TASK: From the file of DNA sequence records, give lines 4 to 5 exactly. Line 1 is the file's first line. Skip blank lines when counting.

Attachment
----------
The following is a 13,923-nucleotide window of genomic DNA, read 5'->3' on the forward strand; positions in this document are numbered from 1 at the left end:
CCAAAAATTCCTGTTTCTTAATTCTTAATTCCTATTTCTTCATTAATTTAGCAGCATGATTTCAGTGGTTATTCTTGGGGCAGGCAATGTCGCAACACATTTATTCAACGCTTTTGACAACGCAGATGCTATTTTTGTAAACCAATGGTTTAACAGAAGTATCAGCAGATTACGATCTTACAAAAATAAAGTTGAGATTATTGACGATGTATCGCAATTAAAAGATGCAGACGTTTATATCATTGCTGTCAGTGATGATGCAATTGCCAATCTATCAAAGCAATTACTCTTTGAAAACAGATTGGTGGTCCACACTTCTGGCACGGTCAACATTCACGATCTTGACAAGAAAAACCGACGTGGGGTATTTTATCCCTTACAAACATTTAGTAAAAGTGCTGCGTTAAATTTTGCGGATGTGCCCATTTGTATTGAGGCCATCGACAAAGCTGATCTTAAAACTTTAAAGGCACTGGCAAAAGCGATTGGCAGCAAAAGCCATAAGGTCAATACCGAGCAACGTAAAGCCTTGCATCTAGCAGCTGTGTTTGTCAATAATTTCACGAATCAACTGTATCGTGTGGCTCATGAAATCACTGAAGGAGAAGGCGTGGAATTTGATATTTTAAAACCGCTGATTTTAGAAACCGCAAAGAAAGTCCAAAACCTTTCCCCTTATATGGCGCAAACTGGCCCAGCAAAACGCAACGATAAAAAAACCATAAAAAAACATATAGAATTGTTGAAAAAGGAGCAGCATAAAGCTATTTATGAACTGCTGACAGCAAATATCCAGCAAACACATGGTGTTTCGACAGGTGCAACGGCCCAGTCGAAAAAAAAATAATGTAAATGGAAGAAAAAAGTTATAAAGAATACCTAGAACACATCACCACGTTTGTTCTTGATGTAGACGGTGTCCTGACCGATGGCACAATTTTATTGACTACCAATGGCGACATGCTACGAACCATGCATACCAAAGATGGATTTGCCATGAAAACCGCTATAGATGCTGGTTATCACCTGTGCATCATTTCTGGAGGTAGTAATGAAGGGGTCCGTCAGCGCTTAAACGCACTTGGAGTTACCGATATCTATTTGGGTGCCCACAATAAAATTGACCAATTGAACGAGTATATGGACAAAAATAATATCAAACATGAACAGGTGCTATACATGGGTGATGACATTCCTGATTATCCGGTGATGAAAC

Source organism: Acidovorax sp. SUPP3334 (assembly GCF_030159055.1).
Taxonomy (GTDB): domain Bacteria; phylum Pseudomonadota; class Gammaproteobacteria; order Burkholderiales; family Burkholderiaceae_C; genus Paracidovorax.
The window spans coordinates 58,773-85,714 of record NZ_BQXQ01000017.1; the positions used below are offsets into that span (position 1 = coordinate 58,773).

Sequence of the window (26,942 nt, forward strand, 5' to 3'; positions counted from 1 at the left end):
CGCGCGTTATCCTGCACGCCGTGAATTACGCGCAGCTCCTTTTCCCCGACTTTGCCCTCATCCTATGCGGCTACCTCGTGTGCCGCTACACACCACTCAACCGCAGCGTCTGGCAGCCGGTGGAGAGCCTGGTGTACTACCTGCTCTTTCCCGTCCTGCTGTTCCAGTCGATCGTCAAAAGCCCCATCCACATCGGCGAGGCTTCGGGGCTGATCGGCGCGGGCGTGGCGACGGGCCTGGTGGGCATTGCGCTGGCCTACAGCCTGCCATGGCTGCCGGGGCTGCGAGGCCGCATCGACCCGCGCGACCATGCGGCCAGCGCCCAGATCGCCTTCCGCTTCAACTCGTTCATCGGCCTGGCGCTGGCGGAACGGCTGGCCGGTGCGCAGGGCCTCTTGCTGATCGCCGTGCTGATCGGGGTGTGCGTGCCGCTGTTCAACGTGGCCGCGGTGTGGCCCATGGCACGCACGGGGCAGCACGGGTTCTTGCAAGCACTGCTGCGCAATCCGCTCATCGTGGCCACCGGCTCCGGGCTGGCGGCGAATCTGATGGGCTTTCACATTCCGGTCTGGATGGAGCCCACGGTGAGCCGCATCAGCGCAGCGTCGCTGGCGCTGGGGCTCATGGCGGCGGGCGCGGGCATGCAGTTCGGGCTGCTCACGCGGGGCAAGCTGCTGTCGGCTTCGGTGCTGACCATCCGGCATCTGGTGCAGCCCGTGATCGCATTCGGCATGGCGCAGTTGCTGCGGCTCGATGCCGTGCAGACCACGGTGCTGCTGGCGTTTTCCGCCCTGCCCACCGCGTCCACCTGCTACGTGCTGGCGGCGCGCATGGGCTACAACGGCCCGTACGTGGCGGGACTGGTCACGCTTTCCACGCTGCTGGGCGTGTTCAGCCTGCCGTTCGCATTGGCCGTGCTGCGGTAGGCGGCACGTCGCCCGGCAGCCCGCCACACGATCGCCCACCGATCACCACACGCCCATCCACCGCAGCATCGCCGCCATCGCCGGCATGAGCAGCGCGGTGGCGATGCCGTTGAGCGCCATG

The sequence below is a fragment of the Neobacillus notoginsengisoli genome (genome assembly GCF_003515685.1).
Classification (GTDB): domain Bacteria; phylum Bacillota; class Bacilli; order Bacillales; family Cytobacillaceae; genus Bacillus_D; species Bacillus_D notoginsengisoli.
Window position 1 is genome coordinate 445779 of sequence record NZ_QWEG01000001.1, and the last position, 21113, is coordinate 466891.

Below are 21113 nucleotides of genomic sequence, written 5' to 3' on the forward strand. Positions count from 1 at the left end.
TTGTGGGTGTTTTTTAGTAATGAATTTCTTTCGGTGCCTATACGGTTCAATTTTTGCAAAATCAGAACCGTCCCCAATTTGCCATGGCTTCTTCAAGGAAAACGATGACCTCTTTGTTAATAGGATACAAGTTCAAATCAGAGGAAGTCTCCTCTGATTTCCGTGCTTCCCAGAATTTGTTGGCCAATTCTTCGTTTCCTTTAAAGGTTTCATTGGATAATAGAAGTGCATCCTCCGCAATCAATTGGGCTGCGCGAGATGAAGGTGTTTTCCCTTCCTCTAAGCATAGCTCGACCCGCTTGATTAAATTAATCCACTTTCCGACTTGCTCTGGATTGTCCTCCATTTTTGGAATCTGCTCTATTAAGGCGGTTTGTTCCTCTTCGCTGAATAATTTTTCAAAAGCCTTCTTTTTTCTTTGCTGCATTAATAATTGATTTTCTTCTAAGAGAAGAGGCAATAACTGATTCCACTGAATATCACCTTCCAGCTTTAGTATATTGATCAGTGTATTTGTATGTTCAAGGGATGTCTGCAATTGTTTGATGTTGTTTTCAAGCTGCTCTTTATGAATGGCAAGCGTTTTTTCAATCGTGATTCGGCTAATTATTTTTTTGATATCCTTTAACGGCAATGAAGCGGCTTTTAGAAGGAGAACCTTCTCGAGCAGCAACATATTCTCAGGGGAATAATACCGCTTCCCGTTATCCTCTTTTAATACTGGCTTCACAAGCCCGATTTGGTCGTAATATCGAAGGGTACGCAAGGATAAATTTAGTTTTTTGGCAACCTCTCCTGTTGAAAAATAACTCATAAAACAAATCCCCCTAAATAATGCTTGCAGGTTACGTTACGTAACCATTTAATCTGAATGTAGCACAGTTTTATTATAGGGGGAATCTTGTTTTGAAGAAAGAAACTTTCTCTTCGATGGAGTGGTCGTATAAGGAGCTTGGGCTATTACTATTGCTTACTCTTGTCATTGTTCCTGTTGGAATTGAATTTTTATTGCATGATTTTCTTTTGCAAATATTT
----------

Taxonomy (GTDB): domain Bacteria; phylum Pseudomonadota; class Gammaproteobacteria; order Burkholderiales; family Burkholderiaceae_C; genus Paracidovorax.
The window spans coordinates 58,773-85,714 of record NZ_BQXQ01000017.1; the positions used below are offsets into that span (position 1 = coordinate 58,773).